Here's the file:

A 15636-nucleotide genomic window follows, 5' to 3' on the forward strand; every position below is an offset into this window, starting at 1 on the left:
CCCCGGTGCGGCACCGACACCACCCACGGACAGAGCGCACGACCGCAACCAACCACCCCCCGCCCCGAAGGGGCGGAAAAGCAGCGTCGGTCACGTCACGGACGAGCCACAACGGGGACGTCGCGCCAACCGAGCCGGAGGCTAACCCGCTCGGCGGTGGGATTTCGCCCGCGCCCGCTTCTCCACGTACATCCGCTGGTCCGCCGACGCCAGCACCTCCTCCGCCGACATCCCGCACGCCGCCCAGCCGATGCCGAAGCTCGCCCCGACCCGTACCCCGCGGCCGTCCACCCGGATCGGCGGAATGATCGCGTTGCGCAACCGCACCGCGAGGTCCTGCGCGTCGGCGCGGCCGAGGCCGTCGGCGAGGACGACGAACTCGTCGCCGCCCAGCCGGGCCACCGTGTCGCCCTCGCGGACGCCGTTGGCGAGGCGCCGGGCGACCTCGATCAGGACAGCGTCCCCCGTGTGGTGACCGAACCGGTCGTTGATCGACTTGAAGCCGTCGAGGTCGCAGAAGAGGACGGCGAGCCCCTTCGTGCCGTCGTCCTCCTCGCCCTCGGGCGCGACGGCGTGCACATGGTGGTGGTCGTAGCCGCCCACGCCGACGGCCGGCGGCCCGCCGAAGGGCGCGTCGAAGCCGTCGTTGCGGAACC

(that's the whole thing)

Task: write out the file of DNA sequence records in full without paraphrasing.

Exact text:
A 15636-nucleotide genomic window follows, 5' to 3' on the forward strand; every position below is an offset into this window, starting at 1 on the left:
CCCCGGTGCGGCACCGACACCACCCACGGACAGAGCGCACGACCGCAACCAACCACCCCCCGCCCCGAAGGGGCGGAAAAGCAGCGTCGGTCACGTCACGGACGAGCCACAACGGGGACGTCGCGCCAACCGAGCCGGAGGCTAACCCGCTCGGCGGTGGGATTTCGCCCGCGCCCGCTTCTCCACGTACATCCGCTGGTCCGCCGACGCCAGCACCTCCTCCGCCGACATCCCGCACGCCGCCCAGCCGATGCCGAAGCTCGCCCCGACCCGTACCCCGCGGCCGTCCACCCGGATCGGCGGAATGATCGCGTTGCGCAACCGCACCGCGAGGTCCTGCGCGTCGGCGCGGCCGAGGCCGTCGGCGAGGACGACGAACTCGTCGCCGCCCAGCCGGGCCACCGTGTCGCCCTCGCGGACGCCGTTGGCGAGGCGCCGGGCGACCTCGATCAGGACAGCGTCCCCCGTGTGGTGACCGAACCGGTCGTTGATCGACTTGAAGCCGTCGAGGTCGCAGAAGAGGACGGCGAGCCCCTTCGTGCCGTCGTCCTCCTCGCCCTCGGGCGCGACGGCGTGCACATGGTGGTGGTCGTAGCCGCCCACGCCGACGGCCGGCGGCCCGCCGAAGGGCGCGTCGAAGCCGTCGTTGCGGAACC